The integrated ACR generates a massive hub of information, consisting of everything displayed on smart TVs. Most manufacturers share (or sell) this collection to marketers, online services, and other companies. Researchers from Northeastern University and Imperial College London indicate that vendors share consumers’ data with Amazon, Facebook, and DoubleClick. Such treatments have put many companies in cold water. For instance, the Vizio scandal and its negotiations with the Federal Trade Commission left a mark. Hence, covertly turning consumers into analytical test subjects never ends well.
Personalization of the TV-viewing experience is also a priority for most manufacturers. Built-in microphones and cameras turn regular TVs into communication channels. Facial recognition lets your TV decide which channels are suitable for each family member. Last but not least, voice commands allow you to perform necessary actions without pressing remote control buttons. All of these traits work in favor of comfort, not security, however. Manufacturers have the means to monitor your online interactions. However, a worse scenario is that hackers get the same privilege.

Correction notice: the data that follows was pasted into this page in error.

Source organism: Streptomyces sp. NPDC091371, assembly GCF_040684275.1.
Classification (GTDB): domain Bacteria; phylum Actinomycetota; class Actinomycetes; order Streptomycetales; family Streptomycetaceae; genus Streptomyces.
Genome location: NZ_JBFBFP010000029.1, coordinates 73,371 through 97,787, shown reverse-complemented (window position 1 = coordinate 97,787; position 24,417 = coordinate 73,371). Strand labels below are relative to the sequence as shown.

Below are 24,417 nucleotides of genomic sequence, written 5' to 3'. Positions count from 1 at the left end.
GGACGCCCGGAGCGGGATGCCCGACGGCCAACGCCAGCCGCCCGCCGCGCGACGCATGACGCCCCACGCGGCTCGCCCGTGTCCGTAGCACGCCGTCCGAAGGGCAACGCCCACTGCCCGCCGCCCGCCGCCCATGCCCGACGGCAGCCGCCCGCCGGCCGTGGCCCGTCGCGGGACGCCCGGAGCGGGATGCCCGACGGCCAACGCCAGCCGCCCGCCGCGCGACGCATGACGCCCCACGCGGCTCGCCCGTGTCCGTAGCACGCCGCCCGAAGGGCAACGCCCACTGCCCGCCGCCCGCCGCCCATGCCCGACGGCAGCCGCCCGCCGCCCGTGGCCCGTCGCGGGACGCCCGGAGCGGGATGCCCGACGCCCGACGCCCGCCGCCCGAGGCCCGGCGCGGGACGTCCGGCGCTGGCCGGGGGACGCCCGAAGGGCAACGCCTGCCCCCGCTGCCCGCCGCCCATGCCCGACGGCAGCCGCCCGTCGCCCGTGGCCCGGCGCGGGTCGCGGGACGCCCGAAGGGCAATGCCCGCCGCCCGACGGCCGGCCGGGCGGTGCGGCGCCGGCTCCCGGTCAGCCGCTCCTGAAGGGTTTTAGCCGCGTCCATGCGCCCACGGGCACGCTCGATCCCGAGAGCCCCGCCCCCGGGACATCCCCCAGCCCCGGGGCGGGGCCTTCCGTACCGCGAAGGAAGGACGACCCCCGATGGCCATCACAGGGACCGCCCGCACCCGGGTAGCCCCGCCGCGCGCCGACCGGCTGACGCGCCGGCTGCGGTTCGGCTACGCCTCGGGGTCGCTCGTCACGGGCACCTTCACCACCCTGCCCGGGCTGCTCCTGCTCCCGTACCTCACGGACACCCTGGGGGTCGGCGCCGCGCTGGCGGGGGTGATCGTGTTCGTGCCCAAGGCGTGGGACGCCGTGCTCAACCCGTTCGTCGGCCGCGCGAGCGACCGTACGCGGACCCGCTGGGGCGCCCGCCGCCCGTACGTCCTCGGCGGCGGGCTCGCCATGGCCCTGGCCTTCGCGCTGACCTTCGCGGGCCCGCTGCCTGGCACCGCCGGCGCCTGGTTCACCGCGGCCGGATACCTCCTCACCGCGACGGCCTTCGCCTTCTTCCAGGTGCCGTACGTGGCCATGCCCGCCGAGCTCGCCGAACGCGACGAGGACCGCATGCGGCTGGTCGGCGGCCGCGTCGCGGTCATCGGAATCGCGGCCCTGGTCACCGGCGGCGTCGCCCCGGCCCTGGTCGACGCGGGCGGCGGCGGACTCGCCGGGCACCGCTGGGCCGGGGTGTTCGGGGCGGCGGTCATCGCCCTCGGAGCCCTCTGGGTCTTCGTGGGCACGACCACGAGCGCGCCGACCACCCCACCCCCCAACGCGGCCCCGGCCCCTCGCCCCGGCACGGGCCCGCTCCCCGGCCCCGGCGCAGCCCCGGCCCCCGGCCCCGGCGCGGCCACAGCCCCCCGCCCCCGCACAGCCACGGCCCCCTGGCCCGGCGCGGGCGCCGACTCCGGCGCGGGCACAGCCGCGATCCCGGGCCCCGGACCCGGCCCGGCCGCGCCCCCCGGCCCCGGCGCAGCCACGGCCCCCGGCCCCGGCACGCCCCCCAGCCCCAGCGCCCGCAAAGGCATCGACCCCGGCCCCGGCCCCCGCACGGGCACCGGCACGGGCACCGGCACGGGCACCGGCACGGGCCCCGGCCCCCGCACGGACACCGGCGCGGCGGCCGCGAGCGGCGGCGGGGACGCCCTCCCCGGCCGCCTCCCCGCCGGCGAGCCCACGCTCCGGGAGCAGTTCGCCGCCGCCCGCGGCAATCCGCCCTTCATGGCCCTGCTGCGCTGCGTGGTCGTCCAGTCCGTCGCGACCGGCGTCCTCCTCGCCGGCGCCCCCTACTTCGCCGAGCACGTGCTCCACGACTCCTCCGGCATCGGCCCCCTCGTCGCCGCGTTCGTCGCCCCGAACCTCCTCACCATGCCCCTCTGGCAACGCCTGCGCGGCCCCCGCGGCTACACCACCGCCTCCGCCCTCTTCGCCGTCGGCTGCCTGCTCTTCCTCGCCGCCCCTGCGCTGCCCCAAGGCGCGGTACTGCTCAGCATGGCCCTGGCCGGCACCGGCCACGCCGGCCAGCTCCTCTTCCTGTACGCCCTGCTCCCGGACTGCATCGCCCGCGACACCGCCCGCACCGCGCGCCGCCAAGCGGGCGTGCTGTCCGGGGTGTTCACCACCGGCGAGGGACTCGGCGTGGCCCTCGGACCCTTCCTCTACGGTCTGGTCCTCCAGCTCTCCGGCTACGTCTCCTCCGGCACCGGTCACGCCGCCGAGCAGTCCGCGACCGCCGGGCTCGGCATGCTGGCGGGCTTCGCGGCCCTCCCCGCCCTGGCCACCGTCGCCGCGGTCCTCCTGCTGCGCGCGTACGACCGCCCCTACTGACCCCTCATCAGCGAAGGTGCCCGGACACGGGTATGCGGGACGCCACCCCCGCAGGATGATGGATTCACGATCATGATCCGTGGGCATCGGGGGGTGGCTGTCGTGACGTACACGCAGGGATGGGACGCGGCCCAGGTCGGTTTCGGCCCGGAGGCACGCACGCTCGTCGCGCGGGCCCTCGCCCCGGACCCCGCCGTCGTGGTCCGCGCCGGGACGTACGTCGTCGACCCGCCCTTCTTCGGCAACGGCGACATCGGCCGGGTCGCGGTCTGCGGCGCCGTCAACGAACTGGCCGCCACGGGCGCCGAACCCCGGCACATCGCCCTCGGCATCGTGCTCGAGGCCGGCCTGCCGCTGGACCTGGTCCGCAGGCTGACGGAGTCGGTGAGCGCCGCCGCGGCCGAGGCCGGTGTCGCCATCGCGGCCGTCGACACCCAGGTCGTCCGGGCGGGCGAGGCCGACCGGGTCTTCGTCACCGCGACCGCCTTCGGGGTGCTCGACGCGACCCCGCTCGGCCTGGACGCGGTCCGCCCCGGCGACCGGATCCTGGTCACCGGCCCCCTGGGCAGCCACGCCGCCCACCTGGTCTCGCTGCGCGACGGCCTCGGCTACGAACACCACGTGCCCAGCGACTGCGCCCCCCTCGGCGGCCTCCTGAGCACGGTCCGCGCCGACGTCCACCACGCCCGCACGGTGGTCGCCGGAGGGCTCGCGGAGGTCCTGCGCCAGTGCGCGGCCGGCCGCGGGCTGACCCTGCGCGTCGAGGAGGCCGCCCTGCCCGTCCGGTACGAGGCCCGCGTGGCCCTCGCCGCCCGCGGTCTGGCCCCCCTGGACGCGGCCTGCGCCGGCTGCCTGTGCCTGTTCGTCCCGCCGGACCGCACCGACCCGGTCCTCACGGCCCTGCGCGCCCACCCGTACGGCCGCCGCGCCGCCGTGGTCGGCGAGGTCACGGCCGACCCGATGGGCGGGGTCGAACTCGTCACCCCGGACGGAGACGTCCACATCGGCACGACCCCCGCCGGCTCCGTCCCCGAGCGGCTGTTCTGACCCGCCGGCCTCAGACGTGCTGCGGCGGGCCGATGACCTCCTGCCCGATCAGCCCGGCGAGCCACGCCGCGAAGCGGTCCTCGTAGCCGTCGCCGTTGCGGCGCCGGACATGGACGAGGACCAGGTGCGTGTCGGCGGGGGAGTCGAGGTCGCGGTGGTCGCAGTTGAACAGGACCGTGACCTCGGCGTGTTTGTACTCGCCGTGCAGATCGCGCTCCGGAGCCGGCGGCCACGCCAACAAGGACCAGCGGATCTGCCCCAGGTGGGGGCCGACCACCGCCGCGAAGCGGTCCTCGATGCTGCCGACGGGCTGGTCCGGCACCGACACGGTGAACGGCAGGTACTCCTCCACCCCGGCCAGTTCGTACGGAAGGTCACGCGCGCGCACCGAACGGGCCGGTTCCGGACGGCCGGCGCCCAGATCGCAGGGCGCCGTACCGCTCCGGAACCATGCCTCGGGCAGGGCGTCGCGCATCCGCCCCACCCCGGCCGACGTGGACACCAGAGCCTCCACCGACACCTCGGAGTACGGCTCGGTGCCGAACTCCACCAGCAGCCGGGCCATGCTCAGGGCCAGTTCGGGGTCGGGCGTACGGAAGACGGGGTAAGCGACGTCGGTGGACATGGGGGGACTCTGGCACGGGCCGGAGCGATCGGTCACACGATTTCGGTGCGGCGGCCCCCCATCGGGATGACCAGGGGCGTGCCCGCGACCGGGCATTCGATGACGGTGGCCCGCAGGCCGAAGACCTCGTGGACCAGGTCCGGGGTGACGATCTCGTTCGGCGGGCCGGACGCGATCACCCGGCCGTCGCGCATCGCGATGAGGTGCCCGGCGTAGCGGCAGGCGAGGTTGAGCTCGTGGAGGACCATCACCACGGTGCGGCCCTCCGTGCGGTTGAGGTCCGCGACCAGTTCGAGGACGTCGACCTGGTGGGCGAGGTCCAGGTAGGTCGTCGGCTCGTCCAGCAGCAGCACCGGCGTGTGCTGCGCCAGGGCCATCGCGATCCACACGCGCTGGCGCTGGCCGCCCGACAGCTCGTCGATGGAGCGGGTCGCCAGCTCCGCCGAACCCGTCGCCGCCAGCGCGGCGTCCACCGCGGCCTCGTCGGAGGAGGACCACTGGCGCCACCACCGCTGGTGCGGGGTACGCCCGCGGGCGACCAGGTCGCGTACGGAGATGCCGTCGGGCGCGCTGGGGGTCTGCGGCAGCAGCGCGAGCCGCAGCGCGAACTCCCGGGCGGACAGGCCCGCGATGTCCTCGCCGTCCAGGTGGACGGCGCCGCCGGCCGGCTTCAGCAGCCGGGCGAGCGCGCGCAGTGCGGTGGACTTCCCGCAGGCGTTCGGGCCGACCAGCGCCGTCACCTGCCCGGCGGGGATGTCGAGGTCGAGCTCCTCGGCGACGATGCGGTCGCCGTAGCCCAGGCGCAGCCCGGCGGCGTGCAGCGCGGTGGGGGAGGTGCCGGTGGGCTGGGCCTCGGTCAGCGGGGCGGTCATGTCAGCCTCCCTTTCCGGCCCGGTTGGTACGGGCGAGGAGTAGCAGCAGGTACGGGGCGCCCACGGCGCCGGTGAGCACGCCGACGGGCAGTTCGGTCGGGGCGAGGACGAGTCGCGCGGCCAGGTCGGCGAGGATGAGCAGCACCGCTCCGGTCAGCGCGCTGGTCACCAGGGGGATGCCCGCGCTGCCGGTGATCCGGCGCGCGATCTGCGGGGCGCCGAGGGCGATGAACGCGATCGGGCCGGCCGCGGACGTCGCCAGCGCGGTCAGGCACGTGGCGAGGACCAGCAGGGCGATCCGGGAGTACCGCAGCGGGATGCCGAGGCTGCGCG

Even the FBI considers smart TV privacy and security as highly susceptible to hacks. While manufacturers’ surveillance is at the low end of the risk spectrum, crooks’ attacks are not. Retrieving access to a camera or microphone on your smart TV could mean constant monitoring from unknown sources. And, trust us, such data won’t just contribute to the generation of personalized ads. Compromising footage of people could end up on the black market.
How can you protect your smart TV?
Consumers’ behaviors and overall understanding of smart TV settings are relatively low. According to a study, people overlook smart TVs’ privacy policies due to their inconvenient access and management. If users skip such conditions during the initial setup, they are unlikely to search for them in the future. Furthermore, participants of the study claimed that they feel helpless to stop the intrusive practices. In turn, most of them had no idea about ACR technology. But, most importantly, they were unaware that they could adjust this setting.